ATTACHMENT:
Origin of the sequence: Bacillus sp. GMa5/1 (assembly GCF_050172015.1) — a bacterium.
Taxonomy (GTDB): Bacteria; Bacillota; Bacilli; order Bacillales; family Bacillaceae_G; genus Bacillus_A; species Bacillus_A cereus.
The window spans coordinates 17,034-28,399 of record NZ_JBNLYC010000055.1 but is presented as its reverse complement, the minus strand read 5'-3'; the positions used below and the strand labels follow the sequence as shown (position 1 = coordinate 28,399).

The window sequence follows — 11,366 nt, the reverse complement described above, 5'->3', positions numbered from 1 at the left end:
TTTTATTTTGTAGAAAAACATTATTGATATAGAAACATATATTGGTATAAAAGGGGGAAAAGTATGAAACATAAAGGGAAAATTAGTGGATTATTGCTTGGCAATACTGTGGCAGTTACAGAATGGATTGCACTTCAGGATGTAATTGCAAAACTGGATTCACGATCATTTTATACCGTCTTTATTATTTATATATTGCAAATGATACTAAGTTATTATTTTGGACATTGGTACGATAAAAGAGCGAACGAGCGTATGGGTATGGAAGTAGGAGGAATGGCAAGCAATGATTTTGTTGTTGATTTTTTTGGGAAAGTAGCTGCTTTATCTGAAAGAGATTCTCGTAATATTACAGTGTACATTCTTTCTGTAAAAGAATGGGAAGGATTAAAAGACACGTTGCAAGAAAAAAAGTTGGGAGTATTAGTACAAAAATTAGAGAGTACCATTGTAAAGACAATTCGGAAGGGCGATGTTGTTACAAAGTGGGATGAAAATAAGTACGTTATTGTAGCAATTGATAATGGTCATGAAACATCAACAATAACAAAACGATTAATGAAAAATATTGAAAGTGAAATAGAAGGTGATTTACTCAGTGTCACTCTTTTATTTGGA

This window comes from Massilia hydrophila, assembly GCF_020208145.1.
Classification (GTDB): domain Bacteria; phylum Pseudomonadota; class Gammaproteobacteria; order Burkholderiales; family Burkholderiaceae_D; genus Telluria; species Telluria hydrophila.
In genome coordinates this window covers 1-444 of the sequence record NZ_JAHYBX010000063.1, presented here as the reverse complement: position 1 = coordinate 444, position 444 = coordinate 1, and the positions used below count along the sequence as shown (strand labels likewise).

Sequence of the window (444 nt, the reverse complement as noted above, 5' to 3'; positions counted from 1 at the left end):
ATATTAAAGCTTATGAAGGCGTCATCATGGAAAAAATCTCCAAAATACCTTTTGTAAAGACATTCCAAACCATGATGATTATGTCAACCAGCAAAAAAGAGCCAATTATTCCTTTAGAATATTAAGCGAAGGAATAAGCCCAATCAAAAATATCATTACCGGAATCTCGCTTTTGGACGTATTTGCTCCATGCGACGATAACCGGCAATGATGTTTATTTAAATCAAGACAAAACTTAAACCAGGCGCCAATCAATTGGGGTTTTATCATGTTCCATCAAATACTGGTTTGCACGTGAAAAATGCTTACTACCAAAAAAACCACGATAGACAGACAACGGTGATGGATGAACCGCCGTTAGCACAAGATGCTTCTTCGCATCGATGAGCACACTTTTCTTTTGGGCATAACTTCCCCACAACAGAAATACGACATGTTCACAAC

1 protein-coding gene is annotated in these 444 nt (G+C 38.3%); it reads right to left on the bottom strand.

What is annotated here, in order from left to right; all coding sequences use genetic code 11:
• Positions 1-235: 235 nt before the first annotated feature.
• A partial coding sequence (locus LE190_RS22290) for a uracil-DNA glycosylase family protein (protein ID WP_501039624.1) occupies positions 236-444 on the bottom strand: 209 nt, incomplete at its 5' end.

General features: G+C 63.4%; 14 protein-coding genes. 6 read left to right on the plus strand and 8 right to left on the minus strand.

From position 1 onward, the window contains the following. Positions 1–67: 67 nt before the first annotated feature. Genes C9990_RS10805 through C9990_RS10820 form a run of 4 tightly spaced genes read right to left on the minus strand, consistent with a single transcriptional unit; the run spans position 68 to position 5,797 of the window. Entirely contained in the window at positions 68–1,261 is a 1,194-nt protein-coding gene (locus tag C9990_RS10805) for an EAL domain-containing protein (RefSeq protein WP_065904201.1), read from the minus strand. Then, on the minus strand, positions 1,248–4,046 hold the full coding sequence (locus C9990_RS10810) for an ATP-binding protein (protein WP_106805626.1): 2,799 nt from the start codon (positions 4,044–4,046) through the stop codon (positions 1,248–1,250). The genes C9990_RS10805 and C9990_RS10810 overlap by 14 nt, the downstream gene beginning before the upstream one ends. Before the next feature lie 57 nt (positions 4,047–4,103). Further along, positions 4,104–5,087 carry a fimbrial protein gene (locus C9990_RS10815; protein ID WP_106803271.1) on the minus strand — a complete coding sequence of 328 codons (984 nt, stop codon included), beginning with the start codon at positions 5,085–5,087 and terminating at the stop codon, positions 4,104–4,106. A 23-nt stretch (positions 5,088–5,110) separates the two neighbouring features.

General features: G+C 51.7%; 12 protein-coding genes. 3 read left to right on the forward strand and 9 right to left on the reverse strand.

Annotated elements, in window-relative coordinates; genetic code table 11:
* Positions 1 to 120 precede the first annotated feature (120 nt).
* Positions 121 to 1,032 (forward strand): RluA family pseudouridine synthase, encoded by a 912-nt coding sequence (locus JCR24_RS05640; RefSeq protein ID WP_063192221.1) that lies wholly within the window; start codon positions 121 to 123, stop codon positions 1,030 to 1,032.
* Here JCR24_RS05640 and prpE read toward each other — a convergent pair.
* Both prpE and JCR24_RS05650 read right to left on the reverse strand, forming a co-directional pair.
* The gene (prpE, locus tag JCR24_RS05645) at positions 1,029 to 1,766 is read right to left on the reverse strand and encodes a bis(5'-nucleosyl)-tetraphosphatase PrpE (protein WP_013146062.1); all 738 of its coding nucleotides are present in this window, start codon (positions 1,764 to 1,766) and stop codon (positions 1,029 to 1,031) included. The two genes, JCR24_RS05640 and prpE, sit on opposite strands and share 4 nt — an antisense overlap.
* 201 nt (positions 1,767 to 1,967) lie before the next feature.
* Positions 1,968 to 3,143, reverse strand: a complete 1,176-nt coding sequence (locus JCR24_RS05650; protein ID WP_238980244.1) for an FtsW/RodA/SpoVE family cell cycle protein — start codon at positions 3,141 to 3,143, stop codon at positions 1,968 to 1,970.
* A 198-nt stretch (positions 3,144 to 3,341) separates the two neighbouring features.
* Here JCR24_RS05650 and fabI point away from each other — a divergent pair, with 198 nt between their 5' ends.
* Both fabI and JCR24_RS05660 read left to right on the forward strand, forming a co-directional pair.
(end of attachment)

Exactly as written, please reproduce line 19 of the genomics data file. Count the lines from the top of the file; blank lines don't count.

* Positions 1 to 120 precede the first annotated feature (120 nt).